Working on the Digging Deep Project has had deep, personal meaning for me, since I have a sister who was diagnosed with Juvenile (Type 1) Diabetes at age 12 and who struggled the rest of her life with complications and late effects of the disease.

I can’t help but wish that Beth had been able to use something like Digging Deep back when she was a pre-teen girl diagnosed with this mysterious illness—she was just the type of person who needed it. I was four years younger than she, but we were very close, and I rarely remember her talking about her diabetes. She was on the shy side and kept her feelings to herself about being sick. I have a hunch, that being the sixth of seven children, she didn’t want to upset the already rocky boat that was our family. She wouldn’t have wanted to worry my parents—in her mind they had enough troubles. She never dwelled on her problems; she didn’t want her illness to define her. Indeed, she had so much going for her (smart, incredibly cute, loyal to a fault, eager to help, quick to laugh and make fun of herself) that diabetes and cancer most certainly did not define my sister.

I don’t know if it’s age or just character, but Beth was not part of the “Me Generation.” She carried on as if nothing was about her, that her problems were minute compared to the other terrible stuff happening in the world. She had the grit of a WWII soldier in heavy combat, and used to tell me as an adult that “pain is relative.” She didn’t think her pain and suffering were worth any more than the next guy’s. This, from a girl who went into insulin shock (diabetic coma) so many times we lost count, who brushed with death at age 14 after a motor scooter accident sent her insulin levels out of whack. This, from someone who had kidney failure and two years of dialysis before a kidney and pancreas transplant, then pancreas failure and near death again, then a shocking diagnosis of advanced inflammatory breast cancer. She joked that she was a textbook case of all that could go wrong with one’s health, and was amazed that she didn’t catch bird flu, too, when that was a public scare many years ago. Looking back, I’m sure her own comic relief is what helped her plow through the difficult times. Or it’s what helped the rest of the family avoid the reality of how sick she was, perhaps.

My sister’s cancer metastasized and she passed away eight years ago, leaving a huge hole in my heart, as it has for all who were close to her. Her warmth, kindness and sense of humor were absolutely infectious and I’ve never found anything or anyone that can replace all that. Beth’s apparent good attitude and sense of humor, and focus on others instead of herself, despite all those years she struggled with her health, are what kept some normalcy in all our day-to-day lives for many years. But they are also what made her death at age 48 such a devastating loss to us. How could my best friend, this gorgeous force of nature, and the glue that held my family together, be gone? I still feel that way. She died on a full moon, and I still go outside every full moon to talk to her. You may call it weird that I just had my 97th chat with my sister’s spirit under the full moon last night—I call it coping.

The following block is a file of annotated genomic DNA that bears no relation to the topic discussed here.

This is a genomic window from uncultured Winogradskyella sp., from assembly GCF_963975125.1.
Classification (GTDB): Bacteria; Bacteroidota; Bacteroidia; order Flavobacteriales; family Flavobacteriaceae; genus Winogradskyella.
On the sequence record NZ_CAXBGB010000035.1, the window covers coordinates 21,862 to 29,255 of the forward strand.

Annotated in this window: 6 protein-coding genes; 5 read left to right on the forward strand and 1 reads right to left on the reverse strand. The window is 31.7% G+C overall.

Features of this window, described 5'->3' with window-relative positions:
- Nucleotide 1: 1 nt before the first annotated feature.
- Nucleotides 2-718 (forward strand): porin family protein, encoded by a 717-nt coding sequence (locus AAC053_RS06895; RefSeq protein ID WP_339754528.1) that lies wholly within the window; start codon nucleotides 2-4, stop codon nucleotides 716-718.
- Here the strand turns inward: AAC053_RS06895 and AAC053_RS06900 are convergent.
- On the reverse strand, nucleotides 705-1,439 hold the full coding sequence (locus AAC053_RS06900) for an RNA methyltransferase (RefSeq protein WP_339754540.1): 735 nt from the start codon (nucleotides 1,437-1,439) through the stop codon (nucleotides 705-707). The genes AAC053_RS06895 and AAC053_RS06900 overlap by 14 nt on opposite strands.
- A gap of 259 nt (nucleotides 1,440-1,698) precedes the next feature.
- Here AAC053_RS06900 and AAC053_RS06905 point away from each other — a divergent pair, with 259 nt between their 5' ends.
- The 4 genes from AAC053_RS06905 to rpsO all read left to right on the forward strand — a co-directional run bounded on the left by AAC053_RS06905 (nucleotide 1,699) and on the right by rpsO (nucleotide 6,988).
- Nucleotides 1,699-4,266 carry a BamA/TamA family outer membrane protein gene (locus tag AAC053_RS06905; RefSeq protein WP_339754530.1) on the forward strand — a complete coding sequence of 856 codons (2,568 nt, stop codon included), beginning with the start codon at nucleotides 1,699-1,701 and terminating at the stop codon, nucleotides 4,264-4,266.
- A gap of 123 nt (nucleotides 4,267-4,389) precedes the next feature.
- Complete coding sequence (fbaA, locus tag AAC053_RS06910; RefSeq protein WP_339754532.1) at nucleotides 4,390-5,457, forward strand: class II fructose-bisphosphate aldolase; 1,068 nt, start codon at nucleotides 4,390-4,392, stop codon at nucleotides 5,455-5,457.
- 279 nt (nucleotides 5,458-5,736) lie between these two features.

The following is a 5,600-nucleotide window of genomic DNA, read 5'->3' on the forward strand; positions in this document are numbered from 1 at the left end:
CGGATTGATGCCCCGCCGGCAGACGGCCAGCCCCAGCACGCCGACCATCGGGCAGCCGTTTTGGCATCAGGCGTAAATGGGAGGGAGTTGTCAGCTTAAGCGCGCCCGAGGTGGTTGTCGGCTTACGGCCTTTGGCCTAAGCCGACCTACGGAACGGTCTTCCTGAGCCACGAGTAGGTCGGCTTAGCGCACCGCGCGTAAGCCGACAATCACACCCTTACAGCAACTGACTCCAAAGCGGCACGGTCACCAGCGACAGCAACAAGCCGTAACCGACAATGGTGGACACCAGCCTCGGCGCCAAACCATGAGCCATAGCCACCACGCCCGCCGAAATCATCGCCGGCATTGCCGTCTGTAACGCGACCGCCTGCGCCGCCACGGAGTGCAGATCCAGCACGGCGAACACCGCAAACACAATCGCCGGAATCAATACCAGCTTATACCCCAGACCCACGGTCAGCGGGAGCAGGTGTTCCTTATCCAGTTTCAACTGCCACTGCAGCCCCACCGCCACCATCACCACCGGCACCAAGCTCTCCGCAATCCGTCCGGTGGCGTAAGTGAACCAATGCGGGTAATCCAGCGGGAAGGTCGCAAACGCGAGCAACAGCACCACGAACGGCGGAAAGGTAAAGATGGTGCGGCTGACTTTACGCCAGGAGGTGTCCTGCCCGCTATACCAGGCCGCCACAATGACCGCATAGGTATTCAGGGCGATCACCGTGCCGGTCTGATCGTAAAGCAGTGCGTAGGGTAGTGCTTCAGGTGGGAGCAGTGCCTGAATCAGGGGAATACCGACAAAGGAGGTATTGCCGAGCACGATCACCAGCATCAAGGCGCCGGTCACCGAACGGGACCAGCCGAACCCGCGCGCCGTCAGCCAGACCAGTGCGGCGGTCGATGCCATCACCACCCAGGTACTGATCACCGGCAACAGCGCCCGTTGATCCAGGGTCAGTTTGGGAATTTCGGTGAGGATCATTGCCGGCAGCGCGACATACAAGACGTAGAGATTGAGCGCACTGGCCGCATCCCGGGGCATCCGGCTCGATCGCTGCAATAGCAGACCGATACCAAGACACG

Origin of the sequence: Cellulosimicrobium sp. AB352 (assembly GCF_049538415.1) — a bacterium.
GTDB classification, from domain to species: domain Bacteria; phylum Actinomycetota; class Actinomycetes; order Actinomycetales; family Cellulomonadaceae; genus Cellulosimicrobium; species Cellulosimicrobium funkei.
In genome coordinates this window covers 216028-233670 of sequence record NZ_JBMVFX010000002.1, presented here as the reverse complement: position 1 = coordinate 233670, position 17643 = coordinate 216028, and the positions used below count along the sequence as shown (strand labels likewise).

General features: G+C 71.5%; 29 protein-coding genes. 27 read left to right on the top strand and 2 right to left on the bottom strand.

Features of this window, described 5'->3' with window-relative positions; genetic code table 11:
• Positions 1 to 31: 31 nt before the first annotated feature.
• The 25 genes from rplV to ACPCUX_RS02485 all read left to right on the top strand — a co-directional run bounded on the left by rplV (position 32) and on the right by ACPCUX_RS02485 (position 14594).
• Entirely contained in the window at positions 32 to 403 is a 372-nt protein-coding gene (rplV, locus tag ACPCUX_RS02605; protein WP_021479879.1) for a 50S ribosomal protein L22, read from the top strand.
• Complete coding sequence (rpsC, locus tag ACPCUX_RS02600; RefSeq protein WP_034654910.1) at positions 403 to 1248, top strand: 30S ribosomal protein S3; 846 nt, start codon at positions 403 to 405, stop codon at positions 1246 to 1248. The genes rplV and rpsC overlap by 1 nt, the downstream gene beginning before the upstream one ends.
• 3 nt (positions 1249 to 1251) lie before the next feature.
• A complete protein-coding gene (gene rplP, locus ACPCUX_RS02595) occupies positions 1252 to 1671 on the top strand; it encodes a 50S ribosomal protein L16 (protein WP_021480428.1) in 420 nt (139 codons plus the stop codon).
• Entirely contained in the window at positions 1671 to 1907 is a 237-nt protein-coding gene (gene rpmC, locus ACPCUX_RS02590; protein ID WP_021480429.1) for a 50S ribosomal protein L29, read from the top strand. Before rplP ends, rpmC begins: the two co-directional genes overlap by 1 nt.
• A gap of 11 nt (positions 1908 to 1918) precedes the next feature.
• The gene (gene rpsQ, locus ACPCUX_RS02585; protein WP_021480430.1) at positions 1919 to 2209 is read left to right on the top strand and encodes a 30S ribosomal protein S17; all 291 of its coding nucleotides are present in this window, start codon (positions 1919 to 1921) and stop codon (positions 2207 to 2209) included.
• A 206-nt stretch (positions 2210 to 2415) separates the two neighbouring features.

I wish Beth had had Digging Deep during her youth for four reasons. First, so she could have gotten her true and honest feelings out about how unfair it was that she was so sick when we six other kids were healthy. I never heard her say “Why me?” and she never attended a support group or saw a therapist as a kid to get these feelings out in the open. Second, so Beth could have told her whole story without having to act like she was so strong all the time, without pretending that everything was fine. She tried to make light of it all, as a survival mechanism, but maybe that wasn’t the best thing for her. Third, I wish she had written in a journal because I would give anything to have a whole book full of her words of wisdom—a sort of testimony of her life. All these years later, I still miss talking to her every day—she always knew the right thing to say. Wouldn’t it be great if some of that were recorded in a book?

But fourth, and most importantly, I wish my sister had been able to journal because I truly believe that releasing her feelings that way would have been good for her health. I know it’s dangerous to think “what if” too much after losing someone, but really, if there’s a chance that communicating her feelings could have helped her heal emotionally and physically, I sure wish she had had more opportunities to do so.

Digging Deep is here to give kids that chance to communicate and tell their own authentic story, to feel a needed sense of relief, and to gain resilience in the face of their illness. So I dedicate the work I’m doing for Resonance House and Digging Deep to my sister Beth, who just adored kids. She would want all sick children and teens to have every possible chance to get better—fast!


Jennifer Delamare
Jennifer is a marketing and marketing communications consultant for Resonance House and the Digging Deep project, responsible for Partner Relations with hospitals and nonprofits. She holds bachelors degrees in History and French Studies from Stanford University and worked in marketing communications and public relations for start-up companies including SuperMac Technology and ASP Computer Products. She also worked as a French tutor and substitute teacher while raising her three children. Her work getting Digging Deep to thousands of children with serious illness holds a special place in her heart, with a sister who suffered many complications from Type 1 Diabetes and later succumbed to cancer.
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